And what is one to make of the knowledge that Washington edited his early letterbooks sometime before the Revolutionary War - when it was clear he was headed for fame?
"I think he altered and improved them because he thought someone would be reading them one day," said associate editor Dorothy Twohig.
His handwriting changed over the years as well, she said, becoming somewhat larger and grander as he got older and more famous.
No one's handwriting could compare with John Hancock's, however. Coming across a letter from him while reading a collection of letters or microfilm the other day was like stumbling on a formal garden in the middle of a hayfield. "Wow," said graduate assistant Bryson Clevenger," he could get a job as a monk."
"People always ask what sort of a man he really was," said Schmidt. "We can't really say - we know a lot about him, but we don't necessarily know him. Basically I think we have our noses too close to the ground. He was more a man of action. (than words and) that may be part of the problem in trying to get into his mind."
Of course, daily contact with a person's diaries and letters does lead to some conclusions
"I like to think of him as a very modern man," said Schmidt, whose own specialty is the study of colonial labor practices. "He wrote a lot about labor problems, and by the 1780s had almost all black overseers because the hired white labor would quit at the least provocation. They were called "buckskins" and were very independent and very proud."
Schmidt had spent two hours that morning trying to figure out if a boat Washington referred to was a "brig" or a "brigantine." Washington used both term.
"If it was a distinction made at the time it must have meant something," he said. "It might indicate to some researcher where the user of the word was from. There was a slight difference in sails between a brig and a brigantine, as far as I can tell. He used the boat for shipping flour, corn and herring to the West Indies. The boat had different names under different owners. He named it Farmer - typical of George."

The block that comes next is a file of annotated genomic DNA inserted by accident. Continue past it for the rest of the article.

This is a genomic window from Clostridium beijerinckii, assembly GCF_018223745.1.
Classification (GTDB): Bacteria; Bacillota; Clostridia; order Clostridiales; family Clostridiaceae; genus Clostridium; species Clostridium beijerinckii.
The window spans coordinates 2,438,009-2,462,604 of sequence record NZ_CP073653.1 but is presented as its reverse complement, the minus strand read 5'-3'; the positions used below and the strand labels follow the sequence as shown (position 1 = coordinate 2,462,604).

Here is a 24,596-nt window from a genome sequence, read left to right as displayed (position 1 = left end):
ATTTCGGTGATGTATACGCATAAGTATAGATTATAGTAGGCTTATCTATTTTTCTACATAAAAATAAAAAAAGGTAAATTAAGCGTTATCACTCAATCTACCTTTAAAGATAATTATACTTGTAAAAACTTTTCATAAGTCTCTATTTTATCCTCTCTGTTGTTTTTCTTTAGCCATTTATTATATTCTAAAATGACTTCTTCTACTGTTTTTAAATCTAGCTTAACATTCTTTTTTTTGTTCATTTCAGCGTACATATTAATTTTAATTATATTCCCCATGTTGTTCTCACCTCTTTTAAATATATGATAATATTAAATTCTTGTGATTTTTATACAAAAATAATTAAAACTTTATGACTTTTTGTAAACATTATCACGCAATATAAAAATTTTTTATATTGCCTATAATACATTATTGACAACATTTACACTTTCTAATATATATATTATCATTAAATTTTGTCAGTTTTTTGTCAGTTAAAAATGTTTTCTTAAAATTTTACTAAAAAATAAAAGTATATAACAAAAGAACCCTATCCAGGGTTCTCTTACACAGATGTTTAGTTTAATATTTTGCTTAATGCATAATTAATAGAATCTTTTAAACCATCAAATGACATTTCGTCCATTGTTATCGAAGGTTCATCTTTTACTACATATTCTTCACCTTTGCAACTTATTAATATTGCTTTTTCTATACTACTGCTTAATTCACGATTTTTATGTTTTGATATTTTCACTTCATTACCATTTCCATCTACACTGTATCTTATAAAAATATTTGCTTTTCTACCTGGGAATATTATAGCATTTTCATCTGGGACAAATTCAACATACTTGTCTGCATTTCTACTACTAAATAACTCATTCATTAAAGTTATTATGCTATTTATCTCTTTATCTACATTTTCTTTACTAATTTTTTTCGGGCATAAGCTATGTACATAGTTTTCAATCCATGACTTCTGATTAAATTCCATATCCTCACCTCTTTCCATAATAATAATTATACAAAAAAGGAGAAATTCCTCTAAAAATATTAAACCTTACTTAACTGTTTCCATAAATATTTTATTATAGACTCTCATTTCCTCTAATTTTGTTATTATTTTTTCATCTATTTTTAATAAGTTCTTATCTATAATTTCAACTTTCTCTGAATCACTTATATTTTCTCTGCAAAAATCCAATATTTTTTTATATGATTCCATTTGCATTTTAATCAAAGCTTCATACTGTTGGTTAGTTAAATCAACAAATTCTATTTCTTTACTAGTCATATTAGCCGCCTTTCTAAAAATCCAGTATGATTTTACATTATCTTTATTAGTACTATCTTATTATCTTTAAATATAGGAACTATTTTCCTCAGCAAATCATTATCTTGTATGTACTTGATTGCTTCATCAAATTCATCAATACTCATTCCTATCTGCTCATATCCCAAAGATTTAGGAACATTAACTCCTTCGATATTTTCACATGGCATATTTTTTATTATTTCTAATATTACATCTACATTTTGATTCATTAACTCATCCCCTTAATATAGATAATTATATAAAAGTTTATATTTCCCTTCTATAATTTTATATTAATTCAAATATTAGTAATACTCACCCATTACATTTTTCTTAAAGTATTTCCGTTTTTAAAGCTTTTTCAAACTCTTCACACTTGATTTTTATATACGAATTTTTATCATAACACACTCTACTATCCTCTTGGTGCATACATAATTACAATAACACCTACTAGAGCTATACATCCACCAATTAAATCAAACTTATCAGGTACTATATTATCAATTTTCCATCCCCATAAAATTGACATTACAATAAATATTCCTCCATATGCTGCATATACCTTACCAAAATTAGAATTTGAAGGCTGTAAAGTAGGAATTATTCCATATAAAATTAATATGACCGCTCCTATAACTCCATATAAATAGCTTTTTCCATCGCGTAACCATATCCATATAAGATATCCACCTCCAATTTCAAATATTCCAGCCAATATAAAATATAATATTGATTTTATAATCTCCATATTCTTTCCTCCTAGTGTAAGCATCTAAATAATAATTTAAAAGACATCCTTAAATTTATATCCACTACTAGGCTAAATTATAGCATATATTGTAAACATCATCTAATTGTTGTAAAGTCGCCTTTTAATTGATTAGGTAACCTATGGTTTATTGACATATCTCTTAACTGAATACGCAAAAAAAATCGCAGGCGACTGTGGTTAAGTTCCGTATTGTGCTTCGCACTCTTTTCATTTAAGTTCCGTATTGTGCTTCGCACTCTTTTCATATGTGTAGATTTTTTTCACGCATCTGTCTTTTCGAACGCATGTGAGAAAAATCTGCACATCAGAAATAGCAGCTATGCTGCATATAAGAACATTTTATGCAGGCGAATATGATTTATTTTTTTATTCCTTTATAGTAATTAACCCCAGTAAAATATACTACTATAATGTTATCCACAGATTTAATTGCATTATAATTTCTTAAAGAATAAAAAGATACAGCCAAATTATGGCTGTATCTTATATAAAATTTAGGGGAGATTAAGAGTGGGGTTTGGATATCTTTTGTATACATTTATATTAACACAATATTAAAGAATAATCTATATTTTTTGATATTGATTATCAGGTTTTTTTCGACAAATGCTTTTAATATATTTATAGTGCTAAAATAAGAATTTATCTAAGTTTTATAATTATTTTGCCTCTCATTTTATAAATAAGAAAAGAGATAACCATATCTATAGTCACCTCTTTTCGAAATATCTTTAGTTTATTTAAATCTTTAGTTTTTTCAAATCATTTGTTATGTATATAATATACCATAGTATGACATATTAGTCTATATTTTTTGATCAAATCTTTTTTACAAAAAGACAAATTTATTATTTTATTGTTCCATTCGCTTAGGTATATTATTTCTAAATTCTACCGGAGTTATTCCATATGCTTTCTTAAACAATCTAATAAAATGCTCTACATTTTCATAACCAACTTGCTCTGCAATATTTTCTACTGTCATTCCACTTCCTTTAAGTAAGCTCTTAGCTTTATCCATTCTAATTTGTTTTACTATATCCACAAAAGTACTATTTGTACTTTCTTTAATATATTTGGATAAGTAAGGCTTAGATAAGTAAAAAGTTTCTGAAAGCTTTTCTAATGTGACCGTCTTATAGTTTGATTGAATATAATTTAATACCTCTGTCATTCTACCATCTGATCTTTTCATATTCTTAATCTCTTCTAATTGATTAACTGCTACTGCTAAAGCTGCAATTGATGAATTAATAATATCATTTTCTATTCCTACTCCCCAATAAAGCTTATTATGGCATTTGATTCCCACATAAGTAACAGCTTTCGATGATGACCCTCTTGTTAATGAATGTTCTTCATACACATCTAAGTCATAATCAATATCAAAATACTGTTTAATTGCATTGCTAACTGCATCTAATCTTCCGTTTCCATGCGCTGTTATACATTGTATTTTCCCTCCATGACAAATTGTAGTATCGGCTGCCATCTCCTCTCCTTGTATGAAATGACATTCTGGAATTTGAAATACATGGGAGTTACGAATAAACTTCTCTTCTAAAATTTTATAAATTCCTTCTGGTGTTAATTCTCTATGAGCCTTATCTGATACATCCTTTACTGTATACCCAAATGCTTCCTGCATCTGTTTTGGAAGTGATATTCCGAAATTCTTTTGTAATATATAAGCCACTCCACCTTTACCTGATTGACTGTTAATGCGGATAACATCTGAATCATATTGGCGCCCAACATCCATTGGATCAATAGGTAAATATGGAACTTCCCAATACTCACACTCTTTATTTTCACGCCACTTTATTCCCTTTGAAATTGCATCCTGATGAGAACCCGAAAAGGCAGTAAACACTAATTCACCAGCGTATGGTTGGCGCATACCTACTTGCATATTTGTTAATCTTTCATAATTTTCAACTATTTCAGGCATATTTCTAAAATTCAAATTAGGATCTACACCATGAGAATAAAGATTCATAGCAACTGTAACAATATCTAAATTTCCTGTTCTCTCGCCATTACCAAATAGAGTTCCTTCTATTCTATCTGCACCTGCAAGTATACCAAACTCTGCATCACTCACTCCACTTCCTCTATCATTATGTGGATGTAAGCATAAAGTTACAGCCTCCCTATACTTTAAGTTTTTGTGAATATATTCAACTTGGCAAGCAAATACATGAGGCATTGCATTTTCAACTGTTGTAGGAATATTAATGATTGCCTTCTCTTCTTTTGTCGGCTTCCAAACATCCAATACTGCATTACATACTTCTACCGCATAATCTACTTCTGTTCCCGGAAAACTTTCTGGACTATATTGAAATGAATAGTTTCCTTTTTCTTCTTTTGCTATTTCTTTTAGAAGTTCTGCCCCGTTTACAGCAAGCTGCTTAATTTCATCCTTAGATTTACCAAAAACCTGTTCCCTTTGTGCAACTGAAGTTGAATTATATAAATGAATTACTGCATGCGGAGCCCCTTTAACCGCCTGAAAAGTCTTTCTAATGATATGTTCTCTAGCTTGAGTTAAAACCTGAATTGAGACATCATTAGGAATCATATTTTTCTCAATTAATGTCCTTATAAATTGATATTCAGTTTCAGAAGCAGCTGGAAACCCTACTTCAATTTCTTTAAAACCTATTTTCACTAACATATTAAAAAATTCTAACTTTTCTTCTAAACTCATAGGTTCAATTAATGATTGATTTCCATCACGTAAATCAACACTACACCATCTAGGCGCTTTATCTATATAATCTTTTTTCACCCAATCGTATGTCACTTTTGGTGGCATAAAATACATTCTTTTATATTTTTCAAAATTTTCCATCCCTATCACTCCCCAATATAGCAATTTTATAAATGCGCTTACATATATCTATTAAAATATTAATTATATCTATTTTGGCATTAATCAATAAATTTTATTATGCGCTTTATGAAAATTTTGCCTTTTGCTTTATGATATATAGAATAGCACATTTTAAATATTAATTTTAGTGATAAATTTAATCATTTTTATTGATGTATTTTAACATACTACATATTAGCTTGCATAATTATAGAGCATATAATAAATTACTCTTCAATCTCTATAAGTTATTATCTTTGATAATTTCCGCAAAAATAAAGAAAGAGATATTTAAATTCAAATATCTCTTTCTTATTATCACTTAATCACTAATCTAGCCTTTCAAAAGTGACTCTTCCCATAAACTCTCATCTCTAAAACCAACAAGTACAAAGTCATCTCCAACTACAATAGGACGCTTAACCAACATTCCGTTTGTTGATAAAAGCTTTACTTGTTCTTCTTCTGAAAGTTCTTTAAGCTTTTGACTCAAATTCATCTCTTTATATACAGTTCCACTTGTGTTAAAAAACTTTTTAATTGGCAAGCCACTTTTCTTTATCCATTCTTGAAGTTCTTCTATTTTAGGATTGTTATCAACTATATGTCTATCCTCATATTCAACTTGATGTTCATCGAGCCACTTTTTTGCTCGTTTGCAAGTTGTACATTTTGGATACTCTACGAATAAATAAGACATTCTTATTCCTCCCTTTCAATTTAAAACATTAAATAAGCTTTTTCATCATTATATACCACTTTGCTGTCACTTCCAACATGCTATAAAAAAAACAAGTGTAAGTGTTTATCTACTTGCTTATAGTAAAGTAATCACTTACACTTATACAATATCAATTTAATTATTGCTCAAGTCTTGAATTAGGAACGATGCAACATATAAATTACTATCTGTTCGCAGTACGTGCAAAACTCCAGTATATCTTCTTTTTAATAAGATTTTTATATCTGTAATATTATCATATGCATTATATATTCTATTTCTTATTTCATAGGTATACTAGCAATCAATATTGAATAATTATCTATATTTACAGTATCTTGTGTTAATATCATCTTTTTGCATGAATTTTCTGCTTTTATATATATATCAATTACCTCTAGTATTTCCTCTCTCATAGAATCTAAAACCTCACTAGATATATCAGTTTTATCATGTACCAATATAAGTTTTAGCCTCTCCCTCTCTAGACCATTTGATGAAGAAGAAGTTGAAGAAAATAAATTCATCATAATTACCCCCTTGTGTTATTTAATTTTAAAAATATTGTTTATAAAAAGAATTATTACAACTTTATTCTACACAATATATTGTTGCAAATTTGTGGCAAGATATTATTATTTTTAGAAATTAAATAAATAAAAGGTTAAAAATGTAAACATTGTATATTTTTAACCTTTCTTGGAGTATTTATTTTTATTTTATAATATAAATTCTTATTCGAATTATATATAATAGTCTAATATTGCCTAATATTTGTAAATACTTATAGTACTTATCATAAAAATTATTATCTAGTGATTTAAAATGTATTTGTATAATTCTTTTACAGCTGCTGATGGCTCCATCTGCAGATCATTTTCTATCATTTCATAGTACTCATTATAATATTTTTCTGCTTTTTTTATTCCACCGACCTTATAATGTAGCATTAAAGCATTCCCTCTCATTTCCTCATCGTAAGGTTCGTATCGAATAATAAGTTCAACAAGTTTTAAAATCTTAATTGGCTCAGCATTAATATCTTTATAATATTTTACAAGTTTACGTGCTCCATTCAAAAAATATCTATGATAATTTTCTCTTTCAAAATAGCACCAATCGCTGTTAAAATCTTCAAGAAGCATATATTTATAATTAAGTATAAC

Dr. William W. Abbot took over as editor of the papers at the beginning of the year, when former editor Donald Jackson retired. A professor of history here at the University of Virginia. Abbot is a specialist in the 18th century. He said he has spent a great deal of his time since taking over as editor familiarizing himself with Washington and his writing. "Before I came they told me I'd get to like George," he said, "and they assured me I'd like Martha too."
Thus far his two main impressions are that Washington had "incredible patience. He was constantly bailing out old war buddies, paying for their children's educations, helping them get jobs. The other clear impression is of a man devoted to agriculture. He was a dedicated farmer, very involved in experimentation."
"G.W. was one of the few founding fathers who was not a lawyer." Schmidt said, "His concern for his farms was unusual in that respect. Madison for example, went bananas at Montpellier his farm after awhile."
Nor is it commonly known that Washington loved the theater, or rather, show business. This is known, Schmidt said, from records of expenditures in his account books. For example, he spent one pound six shillings to see "a sagacious dog," in Williamsburg, and also paid money to see a "tyger" - as well as plays and performances of other kinds.